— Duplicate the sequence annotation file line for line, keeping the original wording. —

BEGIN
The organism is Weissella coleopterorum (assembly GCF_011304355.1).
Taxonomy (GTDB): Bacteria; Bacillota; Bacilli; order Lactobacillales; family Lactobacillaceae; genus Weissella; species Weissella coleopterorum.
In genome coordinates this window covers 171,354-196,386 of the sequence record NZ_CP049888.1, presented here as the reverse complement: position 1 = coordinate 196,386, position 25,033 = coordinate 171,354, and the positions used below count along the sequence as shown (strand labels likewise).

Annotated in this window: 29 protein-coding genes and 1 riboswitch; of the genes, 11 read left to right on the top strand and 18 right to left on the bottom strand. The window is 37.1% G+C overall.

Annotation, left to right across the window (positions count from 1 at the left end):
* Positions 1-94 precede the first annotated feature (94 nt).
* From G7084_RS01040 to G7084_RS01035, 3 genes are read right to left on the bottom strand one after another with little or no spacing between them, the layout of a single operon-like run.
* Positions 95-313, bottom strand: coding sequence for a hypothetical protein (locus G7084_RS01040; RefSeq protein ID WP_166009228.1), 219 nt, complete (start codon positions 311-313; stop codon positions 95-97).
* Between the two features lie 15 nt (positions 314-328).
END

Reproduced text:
The organism is Weissella coleopterorum (assembly GCF_011304355.1).
Taxonomy (GTDB): Bacteria; Bacillota; Bacilli; order Lactobacillales; family Lactobacillaceae; genus Weissella; species Weissella coleopterorum.
In genome coordinates this window covers 171,354-196,386 of the sequence record NZ_CP049888.1, presented here as the reverse complement: position 1 = coordinate 196,386, position 25,033 = coordinate 171,354, and the positions used below count along the sequence as shown (strand labels likewise).

Annotated in this window: 29 protein-coding genes and 1 riboswitch; of the genes, 11 read left to right on the top strand and 18 right to left on the bottom strand. The window is 37.1% G+C overall.

Annotation, left to right across the window (positions count from 1 at the left end):
* Positions 1-94 precede the first annotated feature (94 nt).
* From G7084_RS01040 to G7084_RS01035, 3 genes are read right to left on the bottom strand one after another with little or no spacing between them, the layout of a single operon-like run.
* Positions 95-313, bottom strand: coding sequence for a hypothetical protein (locus G7084_RS01040; RefSeq protein ID WP_166009228.1), 219 nt, complete (start codon positions 311-313; stop codon positions 95-97).
* Between the two features lie 15 nt (positions 314-328).